College of the Canyons refunded $31 million of outstanding general obligation bond debt. The district’s taxpayers will have cash flow savings of $8.3 million over the next 23 years. This represents an overall savings of 12.96 percent of the bonds that were refunded.
“The Santa Clarita Community College District worked quickly to take advantage of the current low interest rates to refund the bonds and save local property owners money in the process,” said College of the Canyons Chancellor Dr. Dianne G. Van Hook. “Due to the college’s solid credit ratings, our bonds always attract interest from strong and stable investors.”
The Santa Clarita Community College District Board of Trustees, which oversees the college, voted on Wednesday, Nov. 6 to refund these particular general obligation bonds from Measure M. The sale was completed on Thursday, Nov. 14.
This is the third time in six years the college has refund bonds in an effort to lessen the tax impact on property owners. A 2016 refunding yielded $35 million of savings, which represented more than a 23 percent reduction. That refunding also lowered taxes for area property owners.
The Government Finance Officers Association, a national non-profit organization dedicated to providing guidance to improve government management, advises that agencies should consider refunding bonds if they can save taxpayers at least 3 percent. The college district’s overall savings of 12.96 percent of the bonds that were refunded indicates how advantageous it was to refund now.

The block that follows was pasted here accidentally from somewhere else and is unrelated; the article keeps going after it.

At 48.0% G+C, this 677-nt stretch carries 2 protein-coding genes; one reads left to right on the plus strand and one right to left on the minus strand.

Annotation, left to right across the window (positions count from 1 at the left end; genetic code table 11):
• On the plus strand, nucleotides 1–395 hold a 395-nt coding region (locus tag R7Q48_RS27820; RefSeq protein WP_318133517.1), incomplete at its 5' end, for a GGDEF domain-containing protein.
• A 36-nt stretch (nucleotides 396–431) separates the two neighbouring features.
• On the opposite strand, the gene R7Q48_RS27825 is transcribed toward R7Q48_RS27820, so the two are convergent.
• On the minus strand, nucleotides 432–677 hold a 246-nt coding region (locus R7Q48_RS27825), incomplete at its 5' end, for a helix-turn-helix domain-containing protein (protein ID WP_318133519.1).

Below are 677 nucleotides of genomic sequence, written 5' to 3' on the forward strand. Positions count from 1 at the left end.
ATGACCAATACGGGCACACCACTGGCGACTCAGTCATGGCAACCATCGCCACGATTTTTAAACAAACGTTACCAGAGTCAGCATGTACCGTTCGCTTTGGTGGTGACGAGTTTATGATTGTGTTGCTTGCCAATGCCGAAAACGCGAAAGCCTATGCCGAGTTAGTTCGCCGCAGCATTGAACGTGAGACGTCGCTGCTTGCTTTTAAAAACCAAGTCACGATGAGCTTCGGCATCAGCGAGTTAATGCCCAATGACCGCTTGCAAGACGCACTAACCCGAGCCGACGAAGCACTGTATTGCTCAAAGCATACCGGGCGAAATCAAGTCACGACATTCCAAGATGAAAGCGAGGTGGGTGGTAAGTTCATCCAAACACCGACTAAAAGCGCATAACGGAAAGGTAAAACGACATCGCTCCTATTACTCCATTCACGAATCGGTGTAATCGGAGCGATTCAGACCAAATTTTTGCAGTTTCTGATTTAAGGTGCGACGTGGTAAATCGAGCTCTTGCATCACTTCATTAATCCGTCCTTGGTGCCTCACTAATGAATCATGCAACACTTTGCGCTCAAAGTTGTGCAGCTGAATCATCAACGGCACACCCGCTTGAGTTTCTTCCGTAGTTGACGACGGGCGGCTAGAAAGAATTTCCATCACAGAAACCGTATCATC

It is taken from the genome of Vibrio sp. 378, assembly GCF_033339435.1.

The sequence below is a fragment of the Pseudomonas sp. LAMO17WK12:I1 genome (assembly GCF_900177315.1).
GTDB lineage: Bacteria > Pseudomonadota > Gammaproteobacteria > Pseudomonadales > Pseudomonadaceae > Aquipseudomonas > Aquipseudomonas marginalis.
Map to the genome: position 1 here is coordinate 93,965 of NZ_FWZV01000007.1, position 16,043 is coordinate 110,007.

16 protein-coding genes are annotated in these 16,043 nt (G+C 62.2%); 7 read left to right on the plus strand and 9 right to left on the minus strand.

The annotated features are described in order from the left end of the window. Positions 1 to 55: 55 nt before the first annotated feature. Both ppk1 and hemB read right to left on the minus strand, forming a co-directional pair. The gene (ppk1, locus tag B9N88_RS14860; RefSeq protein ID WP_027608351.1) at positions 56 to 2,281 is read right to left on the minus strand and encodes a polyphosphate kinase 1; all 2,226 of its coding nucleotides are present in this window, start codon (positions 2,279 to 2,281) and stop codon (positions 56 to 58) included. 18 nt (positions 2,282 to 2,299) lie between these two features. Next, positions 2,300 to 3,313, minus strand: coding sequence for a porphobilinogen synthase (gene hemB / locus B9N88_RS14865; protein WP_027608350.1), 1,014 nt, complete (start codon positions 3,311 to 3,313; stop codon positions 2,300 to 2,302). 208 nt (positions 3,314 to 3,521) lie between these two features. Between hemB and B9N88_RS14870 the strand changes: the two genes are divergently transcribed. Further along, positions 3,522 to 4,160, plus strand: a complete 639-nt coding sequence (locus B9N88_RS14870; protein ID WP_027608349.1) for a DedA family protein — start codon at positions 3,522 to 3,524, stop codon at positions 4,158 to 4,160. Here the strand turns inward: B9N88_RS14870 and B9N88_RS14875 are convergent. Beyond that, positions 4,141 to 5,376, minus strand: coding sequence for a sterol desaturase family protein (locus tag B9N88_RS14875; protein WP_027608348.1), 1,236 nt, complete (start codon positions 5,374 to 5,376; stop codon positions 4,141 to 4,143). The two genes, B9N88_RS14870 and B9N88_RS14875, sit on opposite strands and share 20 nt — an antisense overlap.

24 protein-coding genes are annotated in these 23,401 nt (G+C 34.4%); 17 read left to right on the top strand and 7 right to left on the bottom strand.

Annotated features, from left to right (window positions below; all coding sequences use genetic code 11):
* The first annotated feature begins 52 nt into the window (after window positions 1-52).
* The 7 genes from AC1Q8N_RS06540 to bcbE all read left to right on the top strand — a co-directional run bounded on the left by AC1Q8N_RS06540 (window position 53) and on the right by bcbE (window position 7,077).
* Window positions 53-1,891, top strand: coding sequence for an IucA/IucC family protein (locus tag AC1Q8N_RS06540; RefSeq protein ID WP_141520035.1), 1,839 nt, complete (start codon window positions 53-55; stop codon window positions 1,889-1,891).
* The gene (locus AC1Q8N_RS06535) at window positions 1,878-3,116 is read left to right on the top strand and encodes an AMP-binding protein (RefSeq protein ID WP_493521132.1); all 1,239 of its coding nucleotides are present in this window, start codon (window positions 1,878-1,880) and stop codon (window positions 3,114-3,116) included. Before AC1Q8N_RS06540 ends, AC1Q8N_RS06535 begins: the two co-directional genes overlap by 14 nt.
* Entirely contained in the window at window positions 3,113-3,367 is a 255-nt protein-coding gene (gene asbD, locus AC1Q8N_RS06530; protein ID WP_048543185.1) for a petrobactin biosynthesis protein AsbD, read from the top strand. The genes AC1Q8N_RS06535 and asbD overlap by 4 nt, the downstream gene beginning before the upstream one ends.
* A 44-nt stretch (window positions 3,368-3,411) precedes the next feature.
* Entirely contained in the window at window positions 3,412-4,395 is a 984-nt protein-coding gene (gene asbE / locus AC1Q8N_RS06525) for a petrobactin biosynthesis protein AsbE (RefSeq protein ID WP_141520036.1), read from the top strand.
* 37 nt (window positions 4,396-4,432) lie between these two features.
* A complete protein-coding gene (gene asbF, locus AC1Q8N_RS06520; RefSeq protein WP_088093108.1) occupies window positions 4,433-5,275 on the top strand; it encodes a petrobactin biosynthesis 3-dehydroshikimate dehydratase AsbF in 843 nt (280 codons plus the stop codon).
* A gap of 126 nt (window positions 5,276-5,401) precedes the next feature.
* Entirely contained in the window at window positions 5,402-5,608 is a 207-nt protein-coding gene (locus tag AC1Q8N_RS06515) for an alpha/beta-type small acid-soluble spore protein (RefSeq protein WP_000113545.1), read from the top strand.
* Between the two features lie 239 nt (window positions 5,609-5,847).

“The Measure M and E Citizens Oversight Committee applauds Chancellor Dr. Dianne Van Hook and the college’s staff for their efficient actions to maximize the bond funds to improve the college’s two campuses,” said Nick Lentini, chair of the bond oversight committee. “Their proactive approach in working with professionals in the bond management industry has repeatedly provided savings to Santa Clarita Valley taxpayers.”
Measure C, which local voters passed in 2001, funded a number of significant facilities improvements at College of the Canyons, including the cost of acquiring 70 acres of land on Sierra Highway to build the Canyon Country Campus, and constructing the Hasley Hall classroom and computer facility, the Aliso Hall and Aliso Lab science facilities, and the Pico Canyon Hall performing arts classroom and rehearsal spaces.
The funding provided through Measure M, approved by voters in 2006, helped the college complete a number of facilities projects, including construction of all the initial buildings at the Canyon Country Campus. It also qualified COC to receive state matching funds used in building the Dr. Dianne G. Van Hook University Center that now offers more than 40 bachelor’s and master’s degree programs. Other key projects included the Culinary Arts building, the Mentry Hall classroom expansion, The Library and Learning Center expansion, the Applied Technology Education Center at the Canyon Country Campus, and the Canyons Hall student services center.
Together, Measure C and Measure M qualified College of the Canyons to receive $56.2 million in construction funds from the state. Colleges that have local bond funds available are given priority when applying for state funding.